Writers Jeremy Smith and Matt Venables do a nice job introducing Sheema, and it remains open to question why she risks breaking into Rebecca’s apartment and how she knows that the floor plans will be there. It does seem a bit contrived especially when Rebecca just happens to return as soon as Sheema gets what she came for. But even more puzzling is why Rebecca lets her go once she catches her red-handed. Is she taking Julius’ approach, hoping Sheema will lead her to someone? But who? The subtle game these two seem to be playing suggests that each possesses some insight into the other’s intentions.
And if we return to the episode’s title “Fear Her,” conventional wisdom assumes it refers to Vanessa, but now that Rebecca figures more prominently in the narrative, she cannot be overlooked. Though she doesn’t know it yet, Vanessa appears to be caught in the middle of a vampire power struggle. Julius wants her to lead him to Rebecca who will in turn lead him to Dmitri, a 300 year old creature of the night. All that said, there seems to be a lack of tension surrounding Vanessa. While it’s too early to tell whether or not she can actually be killed, her obsession with finding her daughter isn’t enough to maintain interest while everything falls apart around her.
So here’s the problem. We have at least three leaders of vampire cults running loose in the city: Julius, Rebecca, and Dmitri. Whether their power goes in that order is unclear as is the source of the conflict between them. Is it something as simple as a turf war? And then there’s Brendan’s group, which when you pair it with Axel’s followers makes five factions all vying for power, or at the very least, survival.
Not surprisingly, we learn of a human led resistance movement. Is this the group with which Sheema is working? What building are they breaking into and why? The resistance makes six and logically means that some of these will be forced to align in some fashion under the “the enemy of my enemy is my friend” guise.
Of all the relatiopships in the show the most compelling continues to be that of Sam and Mohamad. Whatever coolness Mohamad exhibited last week has clearly disappeared, and it’s absolutely heartbreaking to watch Sam, locked in the cage, cry out as they take Mohamad away after he confesses to the murder.
But the scene strikes more deeply since the cage represents a microcosm of the world at large, a metaphor that the remnants of the human race have to escape to take back the Earth before there’s nothing left to take back. Leave it to Axel to cut to the core of the issue. “We get out of here, and we take it all back.”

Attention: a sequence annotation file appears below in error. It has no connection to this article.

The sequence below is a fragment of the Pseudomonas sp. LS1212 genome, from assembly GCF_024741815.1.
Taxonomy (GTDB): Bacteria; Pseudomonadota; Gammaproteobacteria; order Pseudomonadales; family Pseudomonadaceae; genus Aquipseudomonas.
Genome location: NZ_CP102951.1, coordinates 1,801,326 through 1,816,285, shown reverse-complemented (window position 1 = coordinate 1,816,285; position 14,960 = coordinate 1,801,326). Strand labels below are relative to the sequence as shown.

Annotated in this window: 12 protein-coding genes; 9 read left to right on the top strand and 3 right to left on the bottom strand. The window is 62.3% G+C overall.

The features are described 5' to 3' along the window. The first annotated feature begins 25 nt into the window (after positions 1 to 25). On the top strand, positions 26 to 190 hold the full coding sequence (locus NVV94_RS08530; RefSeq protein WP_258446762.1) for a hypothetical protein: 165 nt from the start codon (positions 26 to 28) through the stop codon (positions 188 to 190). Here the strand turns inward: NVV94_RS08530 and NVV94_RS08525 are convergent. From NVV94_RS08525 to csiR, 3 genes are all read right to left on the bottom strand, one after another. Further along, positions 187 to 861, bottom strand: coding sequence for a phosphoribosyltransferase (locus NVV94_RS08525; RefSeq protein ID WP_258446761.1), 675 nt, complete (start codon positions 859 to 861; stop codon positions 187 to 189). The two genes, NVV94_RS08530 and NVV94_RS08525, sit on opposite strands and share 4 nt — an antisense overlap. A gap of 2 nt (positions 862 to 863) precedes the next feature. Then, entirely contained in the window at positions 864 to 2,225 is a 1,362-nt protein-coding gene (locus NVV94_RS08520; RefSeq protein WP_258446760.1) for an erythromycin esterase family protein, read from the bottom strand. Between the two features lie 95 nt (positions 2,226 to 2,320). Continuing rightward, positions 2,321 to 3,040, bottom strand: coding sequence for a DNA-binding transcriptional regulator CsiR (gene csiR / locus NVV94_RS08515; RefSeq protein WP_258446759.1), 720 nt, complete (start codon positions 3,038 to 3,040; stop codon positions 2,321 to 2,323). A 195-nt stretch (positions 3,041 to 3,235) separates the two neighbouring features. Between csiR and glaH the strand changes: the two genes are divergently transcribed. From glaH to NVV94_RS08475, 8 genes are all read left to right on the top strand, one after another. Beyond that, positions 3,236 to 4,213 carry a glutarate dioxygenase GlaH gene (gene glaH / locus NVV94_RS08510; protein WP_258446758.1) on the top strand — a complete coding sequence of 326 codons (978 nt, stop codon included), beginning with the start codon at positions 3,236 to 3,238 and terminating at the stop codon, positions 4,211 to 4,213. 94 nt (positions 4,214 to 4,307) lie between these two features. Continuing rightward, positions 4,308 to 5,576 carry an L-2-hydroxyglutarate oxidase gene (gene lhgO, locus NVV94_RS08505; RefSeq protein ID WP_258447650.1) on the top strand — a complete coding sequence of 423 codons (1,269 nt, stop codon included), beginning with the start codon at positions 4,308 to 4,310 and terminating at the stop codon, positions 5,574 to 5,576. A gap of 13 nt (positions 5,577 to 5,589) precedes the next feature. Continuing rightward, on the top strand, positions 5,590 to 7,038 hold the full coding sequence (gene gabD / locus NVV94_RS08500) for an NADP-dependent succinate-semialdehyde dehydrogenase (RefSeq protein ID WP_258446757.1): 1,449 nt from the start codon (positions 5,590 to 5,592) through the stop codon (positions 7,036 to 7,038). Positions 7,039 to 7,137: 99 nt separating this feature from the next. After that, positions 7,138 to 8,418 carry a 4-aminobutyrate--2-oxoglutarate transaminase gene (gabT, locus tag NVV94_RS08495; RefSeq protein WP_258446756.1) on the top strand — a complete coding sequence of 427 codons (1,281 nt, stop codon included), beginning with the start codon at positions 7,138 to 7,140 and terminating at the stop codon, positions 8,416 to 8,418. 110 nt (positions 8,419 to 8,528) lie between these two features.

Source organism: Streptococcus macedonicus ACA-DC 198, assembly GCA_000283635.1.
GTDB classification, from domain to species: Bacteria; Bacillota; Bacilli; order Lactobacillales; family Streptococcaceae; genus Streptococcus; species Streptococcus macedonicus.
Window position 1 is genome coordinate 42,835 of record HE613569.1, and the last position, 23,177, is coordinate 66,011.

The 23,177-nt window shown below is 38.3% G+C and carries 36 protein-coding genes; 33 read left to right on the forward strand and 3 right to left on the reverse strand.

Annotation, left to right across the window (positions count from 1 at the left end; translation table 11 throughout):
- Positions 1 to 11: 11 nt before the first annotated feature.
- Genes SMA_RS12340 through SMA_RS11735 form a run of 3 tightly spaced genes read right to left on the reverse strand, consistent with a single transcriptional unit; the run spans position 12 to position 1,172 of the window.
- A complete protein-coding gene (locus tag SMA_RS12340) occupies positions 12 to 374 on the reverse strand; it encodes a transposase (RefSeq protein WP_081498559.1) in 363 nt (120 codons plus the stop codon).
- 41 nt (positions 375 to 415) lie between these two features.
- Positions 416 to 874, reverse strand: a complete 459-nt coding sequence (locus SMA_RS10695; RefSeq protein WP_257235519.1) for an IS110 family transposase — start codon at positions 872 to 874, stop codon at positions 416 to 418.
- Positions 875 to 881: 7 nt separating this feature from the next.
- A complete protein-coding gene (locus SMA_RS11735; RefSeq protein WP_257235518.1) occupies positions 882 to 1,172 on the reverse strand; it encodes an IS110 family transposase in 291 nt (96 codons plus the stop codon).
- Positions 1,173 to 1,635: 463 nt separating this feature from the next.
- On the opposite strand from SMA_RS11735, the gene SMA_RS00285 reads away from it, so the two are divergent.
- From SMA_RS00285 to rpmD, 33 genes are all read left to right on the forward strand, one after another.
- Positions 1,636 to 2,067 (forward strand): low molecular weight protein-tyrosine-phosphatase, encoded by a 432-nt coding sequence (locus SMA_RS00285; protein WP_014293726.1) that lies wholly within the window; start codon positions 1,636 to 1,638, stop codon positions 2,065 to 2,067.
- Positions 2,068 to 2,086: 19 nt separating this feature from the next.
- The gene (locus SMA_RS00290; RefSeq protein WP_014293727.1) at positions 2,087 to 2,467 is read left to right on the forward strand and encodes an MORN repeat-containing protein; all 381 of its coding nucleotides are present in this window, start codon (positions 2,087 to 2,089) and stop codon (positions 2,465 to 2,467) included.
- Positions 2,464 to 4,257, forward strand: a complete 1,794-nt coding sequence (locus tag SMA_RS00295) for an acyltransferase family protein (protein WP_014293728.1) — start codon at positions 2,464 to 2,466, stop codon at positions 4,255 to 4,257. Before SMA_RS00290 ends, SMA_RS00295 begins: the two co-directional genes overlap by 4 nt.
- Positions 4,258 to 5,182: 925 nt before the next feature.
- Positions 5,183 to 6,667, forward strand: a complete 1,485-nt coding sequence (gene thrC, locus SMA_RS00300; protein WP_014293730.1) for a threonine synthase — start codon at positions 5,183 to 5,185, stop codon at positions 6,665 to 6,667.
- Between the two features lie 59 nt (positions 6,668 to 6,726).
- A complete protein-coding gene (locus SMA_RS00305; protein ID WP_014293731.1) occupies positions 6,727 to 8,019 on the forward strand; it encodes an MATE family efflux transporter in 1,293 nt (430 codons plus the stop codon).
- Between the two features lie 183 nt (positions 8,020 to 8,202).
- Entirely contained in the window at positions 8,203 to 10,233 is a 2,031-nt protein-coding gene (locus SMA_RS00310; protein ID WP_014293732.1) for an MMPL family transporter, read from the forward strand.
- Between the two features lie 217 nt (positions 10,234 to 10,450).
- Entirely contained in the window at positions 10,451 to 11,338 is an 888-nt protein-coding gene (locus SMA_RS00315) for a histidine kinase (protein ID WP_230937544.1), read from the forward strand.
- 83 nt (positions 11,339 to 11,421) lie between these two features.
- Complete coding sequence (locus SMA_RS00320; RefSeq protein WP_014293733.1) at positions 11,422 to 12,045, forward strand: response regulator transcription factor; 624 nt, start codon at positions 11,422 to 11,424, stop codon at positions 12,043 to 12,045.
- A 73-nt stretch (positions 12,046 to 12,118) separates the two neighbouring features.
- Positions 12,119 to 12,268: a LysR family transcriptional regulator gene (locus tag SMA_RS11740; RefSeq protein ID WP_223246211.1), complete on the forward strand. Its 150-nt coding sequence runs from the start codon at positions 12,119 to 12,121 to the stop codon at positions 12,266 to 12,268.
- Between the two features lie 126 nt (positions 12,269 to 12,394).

And finally there’s Vanessa. It seems that individuals navigating through apocalyptic surroundings typically face obstacles with multiple choices, one often more horrific than the next. The CWs The 100 is a perfect example. What bothers me about Vanessa isn’t that she wants no part of being mankind’s savior or abandons her clan in favor of searching for her daughter. Both actions are understandable. What bothers me is that she reacts without a viable plan, which as the series plays out, will put Axel, in particular, in repeated jeopardy since he’s committed to protecting her. Perhaps she has come to terms with the fact that she apparently can’t be killed, but she can’t save her daughter if she can’t save herself. Does she honestly think she can do this alone?
“Fear Her” owes the bulk of its success to its actors and to a lesser extent the script. Thus far the power of Van Helsing lies in the sheer force of its characters and the collateral damage each inflicts as they continue to push forward on a journey with no bona fide destination. Unlike Moses and the Promised Land, these wanderers have nothing to aspire to except to survive the minute, the hour, the day. Nonetheless, that’s not enough to carry it through an entire season, and we need some narrative clarity before things get too muddled. A solid episode that neatly positions the characters for a showdown or two, and now we wait to find out who makes the first move.